Category Archives: Water

Trash is Cash

If you’re looking for a meaningful way to celebrate Earth Day 2008, here’s an inspiring project worthy of your support. Taka ni Pato (“Trash is Cash”) is an income-generating, solid waste management and recycling project that removes more than 2000 tons of trash each year from a slum in Kenya.

More than 700,000 people live in the Kibera slum of Nairobi, which is large as NYC’s Central Park, yet lacks basic government services such as trash removal, sewage, and clean water. Through Taka ni Pato, however, garbage is becoming a resource in Kibera. TNP promotes solid waste management and public awareness about recycling, and creates jobs for youth that collect trash. At present, TNP engages more than 100 young people, providing them with the tools necessary to clean up their communities, creating a healthier environment while generating income for individual economic development.

If you’d like to support TNP in their efforts to create a more environmentally and economically sustainable community, click here. $25 will buy two shovels and a rake for clean ups; $75 buys a wheel barrel for transporting trash; $100 helps pay rent for land used to sort and store recyclable materials.

You should also know that TNP is but one of many important initiatives sponsored by Carolina for Kiberia – an amazing NGO run out of the University of North Carolina that was named a Time Magazine and Gates Foundation “Hero of Global Health.”

Make a difference this Earth Day! Anyone out there have a favorite environmental effort they’d like to share?

World Water Week

Did you know that lack of clean and accessible drinking water is the second largest worldwide killer of children under five? Rather than take that in as yet one more depressing stastistic, there is something you can do. UNICEF’s Tap Project is an effort that celebrates the clean and accessible drinking water available as an every day privilege to millions, while providing safe drinking water for children around the world.  

Here’s a description the Tap Project’s figurehead campaign, World Water Day:

Beginning Sunday, March 16 through Saturday, March 22, restaurants will invite their customers to donate a minimum of $1 for the tap water they would normally get for free. For every dollar raised, a child will have clean drinking water for 40 days.

Currently, UNICEF provides access to safe water and sanitation facilities while promoting safe hygiene practices in more than 90 countries. By 2015, UNICEF’s goal is to reduce the number of people without safe water and basic sanitation by 50 percent.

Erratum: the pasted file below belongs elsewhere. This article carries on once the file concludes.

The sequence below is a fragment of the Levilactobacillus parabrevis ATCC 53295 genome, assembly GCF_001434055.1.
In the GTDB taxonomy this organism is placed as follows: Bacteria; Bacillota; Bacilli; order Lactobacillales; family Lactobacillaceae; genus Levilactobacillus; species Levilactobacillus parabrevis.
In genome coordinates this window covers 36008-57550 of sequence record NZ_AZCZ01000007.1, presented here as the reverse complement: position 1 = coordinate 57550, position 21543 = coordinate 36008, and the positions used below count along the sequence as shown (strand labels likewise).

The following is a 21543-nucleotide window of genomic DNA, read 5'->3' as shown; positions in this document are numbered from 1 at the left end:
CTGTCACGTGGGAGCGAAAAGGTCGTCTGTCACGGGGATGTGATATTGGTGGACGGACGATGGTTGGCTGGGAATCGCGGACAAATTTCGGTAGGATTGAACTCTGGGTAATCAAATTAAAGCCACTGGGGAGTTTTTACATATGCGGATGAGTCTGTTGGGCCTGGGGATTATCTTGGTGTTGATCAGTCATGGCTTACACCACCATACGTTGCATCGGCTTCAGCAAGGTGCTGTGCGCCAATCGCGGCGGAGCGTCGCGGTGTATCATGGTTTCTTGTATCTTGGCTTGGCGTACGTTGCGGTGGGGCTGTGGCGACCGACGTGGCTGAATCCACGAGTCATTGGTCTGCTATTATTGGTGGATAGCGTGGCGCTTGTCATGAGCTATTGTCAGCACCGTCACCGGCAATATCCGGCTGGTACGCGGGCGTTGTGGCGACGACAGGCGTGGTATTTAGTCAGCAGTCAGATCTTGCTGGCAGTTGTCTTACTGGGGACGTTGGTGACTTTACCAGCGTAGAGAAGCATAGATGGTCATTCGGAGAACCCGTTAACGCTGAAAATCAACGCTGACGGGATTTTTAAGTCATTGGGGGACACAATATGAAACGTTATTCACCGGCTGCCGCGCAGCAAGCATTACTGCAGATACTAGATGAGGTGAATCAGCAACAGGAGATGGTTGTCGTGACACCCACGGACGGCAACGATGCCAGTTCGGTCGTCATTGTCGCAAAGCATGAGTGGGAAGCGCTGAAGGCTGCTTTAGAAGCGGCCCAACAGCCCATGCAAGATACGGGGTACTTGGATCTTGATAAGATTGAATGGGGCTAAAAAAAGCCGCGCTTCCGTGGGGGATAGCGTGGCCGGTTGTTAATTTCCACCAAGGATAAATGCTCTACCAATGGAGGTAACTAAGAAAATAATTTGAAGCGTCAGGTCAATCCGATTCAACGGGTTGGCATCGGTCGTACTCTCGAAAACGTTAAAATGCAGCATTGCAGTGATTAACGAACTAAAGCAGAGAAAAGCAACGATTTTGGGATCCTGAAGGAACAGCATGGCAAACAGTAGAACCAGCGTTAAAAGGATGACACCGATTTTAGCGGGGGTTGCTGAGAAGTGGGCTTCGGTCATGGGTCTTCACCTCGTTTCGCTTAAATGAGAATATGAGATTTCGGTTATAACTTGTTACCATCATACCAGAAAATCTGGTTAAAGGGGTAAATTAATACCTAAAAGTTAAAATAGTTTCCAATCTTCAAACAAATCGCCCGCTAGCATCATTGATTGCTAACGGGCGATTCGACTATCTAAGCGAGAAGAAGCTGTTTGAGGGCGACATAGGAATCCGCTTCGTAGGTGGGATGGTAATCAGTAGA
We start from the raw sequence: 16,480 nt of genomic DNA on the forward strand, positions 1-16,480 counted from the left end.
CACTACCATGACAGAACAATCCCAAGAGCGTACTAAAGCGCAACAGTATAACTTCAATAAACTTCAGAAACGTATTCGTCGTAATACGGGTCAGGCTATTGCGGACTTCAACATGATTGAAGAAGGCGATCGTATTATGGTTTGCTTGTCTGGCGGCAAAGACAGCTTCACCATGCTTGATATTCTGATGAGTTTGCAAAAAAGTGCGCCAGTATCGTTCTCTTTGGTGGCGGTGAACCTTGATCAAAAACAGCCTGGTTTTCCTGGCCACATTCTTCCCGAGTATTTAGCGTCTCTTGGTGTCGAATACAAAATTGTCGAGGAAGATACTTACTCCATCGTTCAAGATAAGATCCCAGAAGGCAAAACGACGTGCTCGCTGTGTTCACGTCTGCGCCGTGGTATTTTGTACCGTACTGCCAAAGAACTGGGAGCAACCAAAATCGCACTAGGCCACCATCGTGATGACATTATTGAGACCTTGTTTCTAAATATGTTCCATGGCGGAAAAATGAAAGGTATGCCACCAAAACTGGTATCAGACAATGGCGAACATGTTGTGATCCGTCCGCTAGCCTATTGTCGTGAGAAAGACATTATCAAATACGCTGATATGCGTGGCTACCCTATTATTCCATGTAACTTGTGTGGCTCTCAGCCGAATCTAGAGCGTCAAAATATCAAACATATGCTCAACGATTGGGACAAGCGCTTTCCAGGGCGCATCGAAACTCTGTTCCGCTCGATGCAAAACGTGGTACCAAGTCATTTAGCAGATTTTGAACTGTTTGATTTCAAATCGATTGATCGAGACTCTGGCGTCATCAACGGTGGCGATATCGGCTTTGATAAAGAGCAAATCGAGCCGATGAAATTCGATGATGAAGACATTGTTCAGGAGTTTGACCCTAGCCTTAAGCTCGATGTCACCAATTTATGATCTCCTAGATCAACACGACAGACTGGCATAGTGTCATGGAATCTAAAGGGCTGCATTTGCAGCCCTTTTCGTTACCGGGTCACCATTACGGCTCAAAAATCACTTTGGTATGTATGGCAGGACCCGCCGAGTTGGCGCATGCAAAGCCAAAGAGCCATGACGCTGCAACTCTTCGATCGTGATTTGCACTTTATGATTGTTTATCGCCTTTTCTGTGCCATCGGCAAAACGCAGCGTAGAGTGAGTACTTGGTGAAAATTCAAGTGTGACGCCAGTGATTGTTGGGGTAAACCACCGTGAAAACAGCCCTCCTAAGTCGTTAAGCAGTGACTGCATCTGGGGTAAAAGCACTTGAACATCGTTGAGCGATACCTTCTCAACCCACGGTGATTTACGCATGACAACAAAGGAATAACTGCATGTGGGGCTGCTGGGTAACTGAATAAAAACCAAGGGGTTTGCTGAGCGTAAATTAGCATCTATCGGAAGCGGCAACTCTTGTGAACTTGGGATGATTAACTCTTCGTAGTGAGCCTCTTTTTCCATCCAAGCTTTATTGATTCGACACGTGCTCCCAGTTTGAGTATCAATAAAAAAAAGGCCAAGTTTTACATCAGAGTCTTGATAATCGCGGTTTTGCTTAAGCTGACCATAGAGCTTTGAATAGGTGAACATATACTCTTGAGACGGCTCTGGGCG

The Tap Project has a great website that walks you through the entire project and gives you an easy way of identifying participating restaurants in your area. (After a quick perusal, I discovered that nearly all of my favorite local eateries are part of this campaign.)

Will this effort be enough? No. Will every effort make a difference? Absolutely. Click above to learn more about World Water Week.

Thanksgiving and the Farm Bill

farm_1116.jpgThis Thanksgiving season, I’ve been thinking more and more about the complicated ways in which our food reaches our tables. In particular, I’ve been paying increasing attention to the torturous course of the 2007 Farm Bill – a critical piece of legislation that has important implications for our nation and the world.

Like most Americans, my eyelids tend to droop when I hear words like “Farm Bill,” but I have slowly come to understand that it will have a profound and wide ranging impact upon us all. In the words of Time Magazine‘s Michael Grunwald, “If you eat, drink or pay taxes – or care about the economy, the environment or our global reputation – U.S. agricultural policy is a big deal.”

For its part, Jewish tradition teaches that the means by which we sustain ourselves is a mindful and sacred process. The Torah reminds us over and over laws that the land which produces its bounty (not to mention the bounty itself) is not a commodity that belongs to the farmer. God is the source of all sustenance and accordingly, the food we collect and consume must be understood to be a part of a greater, more transcendent good.

This past week it was reported that the Farm Bill stalled in the Senate for strictly political reasons. (What else is new?) This legislation is not likely to resurface for another year – in the meantime, anyone who eats food in this country would do well to educate themselves about the impact this bill will have on their lives.